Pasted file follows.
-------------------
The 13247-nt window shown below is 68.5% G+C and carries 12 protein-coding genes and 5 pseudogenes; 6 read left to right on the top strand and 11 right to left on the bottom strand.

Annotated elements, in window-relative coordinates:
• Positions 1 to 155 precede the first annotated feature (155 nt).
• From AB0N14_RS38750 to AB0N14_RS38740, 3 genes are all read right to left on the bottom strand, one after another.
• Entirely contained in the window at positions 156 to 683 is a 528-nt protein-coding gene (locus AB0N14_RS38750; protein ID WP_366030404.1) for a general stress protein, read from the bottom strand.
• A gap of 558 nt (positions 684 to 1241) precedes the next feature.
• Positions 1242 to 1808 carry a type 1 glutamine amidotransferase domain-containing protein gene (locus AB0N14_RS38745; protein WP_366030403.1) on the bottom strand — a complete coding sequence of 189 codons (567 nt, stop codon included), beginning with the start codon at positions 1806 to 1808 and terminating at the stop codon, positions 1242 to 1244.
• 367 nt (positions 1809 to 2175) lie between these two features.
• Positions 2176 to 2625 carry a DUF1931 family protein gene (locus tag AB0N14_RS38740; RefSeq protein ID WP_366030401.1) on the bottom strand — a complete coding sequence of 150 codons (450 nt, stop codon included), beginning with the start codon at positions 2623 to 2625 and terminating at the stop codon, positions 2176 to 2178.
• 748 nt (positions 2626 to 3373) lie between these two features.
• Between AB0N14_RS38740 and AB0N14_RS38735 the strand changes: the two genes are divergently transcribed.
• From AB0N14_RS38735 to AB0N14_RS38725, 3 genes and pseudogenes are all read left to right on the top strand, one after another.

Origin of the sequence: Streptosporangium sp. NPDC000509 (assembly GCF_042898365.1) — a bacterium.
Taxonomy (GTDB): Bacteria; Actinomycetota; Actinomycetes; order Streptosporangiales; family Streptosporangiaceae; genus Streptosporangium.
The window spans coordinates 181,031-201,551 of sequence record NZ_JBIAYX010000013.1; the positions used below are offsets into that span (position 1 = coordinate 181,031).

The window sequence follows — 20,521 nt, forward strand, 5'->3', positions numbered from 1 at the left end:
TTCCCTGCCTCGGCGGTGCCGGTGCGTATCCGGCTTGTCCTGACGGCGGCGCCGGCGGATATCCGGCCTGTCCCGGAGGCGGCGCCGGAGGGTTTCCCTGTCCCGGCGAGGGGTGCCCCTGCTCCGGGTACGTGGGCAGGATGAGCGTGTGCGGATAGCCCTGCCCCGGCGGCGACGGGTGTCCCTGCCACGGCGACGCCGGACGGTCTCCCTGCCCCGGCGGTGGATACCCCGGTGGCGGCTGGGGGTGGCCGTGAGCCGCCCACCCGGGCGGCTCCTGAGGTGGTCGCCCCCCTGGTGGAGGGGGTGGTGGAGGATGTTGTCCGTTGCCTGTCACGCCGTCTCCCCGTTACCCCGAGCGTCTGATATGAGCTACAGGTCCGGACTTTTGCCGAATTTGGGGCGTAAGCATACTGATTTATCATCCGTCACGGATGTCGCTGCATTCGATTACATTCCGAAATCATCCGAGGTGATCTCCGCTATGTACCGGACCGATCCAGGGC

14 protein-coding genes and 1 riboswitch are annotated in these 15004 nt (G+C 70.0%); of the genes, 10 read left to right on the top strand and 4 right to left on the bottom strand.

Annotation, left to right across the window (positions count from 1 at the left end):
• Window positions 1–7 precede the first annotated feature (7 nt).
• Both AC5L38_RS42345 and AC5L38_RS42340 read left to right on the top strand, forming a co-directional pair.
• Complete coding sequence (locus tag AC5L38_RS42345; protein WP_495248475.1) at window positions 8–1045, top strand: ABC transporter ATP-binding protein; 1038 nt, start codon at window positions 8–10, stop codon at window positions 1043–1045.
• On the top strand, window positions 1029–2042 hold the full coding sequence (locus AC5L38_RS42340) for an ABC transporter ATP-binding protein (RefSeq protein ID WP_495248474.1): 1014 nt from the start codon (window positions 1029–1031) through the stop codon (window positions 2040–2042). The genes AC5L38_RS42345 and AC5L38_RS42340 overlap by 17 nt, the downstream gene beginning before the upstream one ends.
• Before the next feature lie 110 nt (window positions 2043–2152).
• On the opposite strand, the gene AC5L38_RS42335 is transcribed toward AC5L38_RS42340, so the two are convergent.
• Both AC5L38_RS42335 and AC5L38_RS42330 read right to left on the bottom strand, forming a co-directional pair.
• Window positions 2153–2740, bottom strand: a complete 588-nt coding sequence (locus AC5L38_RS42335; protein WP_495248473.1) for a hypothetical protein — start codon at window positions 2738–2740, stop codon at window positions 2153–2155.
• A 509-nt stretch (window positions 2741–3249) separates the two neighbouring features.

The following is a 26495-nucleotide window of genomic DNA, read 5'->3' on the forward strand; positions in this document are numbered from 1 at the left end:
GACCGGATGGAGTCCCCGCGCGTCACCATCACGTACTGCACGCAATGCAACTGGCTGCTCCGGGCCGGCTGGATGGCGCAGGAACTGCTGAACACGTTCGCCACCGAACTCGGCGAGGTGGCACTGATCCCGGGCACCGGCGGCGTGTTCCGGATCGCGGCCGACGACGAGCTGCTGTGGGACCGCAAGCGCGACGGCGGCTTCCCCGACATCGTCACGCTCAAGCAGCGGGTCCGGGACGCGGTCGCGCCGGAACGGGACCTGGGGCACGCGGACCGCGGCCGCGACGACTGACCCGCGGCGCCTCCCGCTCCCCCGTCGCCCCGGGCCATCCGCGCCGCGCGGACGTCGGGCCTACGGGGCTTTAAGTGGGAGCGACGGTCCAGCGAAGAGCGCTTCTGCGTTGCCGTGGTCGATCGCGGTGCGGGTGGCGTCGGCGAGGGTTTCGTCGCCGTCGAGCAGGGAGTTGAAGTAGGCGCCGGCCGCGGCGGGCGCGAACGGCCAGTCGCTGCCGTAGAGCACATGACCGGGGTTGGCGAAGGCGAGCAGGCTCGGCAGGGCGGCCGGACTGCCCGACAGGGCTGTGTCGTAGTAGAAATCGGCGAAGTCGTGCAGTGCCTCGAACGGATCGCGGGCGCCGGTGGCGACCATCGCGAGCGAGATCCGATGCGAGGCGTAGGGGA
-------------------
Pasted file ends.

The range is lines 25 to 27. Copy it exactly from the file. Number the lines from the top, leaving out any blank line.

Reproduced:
• On the opposite strand, the gene AC5L38_RS42335 is transcribed toward AC5L38_RS42340, so the two are convergent.
• Both AC5L38_RS42335 and AC5L38_RS42330 read right to left on the bottom strand, forming a co-directional pair.
• Window positions 2153–2740, bottom strand: a complete 588-nt coding sequence (locus AC5L38_RS42335; protein WP_495248473.1) for a hypothetical protein — start codon at window positions 2738–2740, stop codon at window positions 2153–2155.